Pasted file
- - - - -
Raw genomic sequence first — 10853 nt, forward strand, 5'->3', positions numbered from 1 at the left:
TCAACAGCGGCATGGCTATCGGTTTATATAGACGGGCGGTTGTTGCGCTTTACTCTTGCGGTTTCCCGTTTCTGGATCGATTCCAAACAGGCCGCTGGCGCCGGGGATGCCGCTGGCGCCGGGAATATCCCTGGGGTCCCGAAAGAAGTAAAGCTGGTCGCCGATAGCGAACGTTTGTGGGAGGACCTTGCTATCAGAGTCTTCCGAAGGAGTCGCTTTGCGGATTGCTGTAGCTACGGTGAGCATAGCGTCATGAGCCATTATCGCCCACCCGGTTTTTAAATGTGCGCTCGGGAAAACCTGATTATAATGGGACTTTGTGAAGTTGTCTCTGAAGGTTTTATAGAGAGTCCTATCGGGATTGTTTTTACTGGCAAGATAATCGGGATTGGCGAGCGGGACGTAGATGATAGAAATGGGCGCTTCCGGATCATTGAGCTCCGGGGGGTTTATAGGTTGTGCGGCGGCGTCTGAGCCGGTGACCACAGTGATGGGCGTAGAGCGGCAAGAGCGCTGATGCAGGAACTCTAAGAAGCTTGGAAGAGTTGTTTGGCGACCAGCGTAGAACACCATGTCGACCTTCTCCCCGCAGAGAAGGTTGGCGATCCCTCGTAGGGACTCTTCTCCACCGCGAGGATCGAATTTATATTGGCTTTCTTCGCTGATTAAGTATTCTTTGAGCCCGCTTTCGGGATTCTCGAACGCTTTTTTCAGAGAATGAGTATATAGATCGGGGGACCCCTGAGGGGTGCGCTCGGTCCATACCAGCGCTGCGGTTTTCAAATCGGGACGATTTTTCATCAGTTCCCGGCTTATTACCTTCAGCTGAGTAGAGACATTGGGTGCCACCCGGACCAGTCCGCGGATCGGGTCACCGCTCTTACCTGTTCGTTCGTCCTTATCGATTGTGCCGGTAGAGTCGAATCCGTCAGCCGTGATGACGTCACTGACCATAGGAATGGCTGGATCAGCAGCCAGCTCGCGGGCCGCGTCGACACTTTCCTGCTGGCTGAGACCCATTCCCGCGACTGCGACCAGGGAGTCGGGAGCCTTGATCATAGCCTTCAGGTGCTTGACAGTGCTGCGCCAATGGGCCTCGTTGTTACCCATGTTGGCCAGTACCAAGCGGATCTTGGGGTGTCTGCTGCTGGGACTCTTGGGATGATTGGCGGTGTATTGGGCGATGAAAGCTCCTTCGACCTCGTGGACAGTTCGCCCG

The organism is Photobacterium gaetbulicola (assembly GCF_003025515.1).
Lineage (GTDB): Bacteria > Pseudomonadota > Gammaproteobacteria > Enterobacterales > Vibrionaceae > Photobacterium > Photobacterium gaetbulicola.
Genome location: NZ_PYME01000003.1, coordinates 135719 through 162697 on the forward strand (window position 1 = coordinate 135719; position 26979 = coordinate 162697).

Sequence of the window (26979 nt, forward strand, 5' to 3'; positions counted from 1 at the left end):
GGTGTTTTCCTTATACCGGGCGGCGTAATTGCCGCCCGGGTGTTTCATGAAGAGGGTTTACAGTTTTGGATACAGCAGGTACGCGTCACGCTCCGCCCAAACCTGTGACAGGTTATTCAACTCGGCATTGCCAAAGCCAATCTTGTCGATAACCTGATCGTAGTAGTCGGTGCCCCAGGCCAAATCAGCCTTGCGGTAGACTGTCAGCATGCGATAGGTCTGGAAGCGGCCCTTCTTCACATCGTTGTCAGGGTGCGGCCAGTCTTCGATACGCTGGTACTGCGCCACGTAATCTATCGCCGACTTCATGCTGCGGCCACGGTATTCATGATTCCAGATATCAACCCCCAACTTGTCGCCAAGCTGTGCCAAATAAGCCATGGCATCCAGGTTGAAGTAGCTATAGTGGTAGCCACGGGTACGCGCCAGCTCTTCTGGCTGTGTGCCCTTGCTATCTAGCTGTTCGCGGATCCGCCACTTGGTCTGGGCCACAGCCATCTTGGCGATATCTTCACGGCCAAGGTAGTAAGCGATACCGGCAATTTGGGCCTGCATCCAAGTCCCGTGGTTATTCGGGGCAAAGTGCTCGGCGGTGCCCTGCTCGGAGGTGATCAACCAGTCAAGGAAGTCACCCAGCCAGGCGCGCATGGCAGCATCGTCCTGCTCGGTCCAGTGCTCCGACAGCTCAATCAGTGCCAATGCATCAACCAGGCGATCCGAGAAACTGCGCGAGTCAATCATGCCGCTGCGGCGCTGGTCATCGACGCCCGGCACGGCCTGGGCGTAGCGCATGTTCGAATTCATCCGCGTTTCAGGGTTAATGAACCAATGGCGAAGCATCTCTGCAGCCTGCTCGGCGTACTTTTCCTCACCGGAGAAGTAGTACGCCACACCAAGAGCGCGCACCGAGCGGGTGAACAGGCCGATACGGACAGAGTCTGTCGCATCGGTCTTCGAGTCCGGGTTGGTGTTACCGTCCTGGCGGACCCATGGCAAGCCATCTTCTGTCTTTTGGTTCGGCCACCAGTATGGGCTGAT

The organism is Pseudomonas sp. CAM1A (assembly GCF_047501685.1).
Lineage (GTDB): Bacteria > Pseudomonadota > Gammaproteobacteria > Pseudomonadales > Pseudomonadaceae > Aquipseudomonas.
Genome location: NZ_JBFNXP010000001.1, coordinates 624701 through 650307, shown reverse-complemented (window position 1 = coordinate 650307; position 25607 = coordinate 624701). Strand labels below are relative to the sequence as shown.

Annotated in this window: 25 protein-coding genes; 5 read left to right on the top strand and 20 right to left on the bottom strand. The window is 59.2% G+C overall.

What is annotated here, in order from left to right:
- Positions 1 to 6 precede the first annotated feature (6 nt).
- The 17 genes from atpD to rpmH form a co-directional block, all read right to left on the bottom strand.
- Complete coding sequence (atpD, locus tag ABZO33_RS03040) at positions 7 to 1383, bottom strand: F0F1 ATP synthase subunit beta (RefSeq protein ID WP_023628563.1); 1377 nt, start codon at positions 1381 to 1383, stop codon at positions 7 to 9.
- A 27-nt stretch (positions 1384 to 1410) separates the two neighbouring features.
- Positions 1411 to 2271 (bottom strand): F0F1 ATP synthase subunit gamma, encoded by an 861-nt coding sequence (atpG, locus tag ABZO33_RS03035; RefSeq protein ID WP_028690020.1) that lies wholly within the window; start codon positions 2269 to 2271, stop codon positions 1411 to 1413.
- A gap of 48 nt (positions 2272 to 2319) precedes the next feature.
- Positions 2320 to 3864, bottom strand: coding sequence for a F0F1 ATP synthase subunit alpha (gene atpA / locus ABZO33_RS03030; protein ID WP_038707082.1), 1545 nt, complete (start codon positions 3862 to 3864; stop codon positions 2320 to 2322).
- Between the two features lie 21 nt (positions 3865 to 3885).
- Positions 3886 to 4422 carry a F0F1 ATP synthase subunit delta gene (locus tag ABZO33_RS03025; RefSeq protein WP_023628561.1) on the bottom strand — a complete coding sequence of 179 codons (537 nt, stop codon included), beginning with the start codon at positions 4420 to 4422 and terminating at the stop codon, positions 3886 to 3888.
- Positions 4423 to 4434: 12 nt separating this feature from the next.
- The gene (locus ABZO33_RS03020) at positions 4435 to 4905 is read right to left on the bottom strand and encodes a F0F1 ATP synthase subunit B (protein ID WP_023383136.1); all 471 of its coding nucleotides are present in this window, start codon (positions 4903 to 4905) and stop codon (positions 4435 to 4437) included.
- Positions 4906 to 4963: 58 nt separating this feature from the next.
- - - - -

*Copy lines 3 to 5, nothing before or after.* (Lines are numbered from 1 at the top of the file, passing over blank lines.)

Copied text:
The organism is Photobacterium gaetbulicola (assembly GCF_003025515.1).
Lineage (GTDB): Bacteria > Pseudomonadota > Gammaproteobacteria > Enterobacterales > Vibrionaceae > Photobacterium > Photobacterium gaetbulicola.
Genome location: NZ_PYME01000003.1, coordinates 135719 through 162697 on the forward strand (window position 1 = coordinate 135719; position 26979 = coordinate 162697).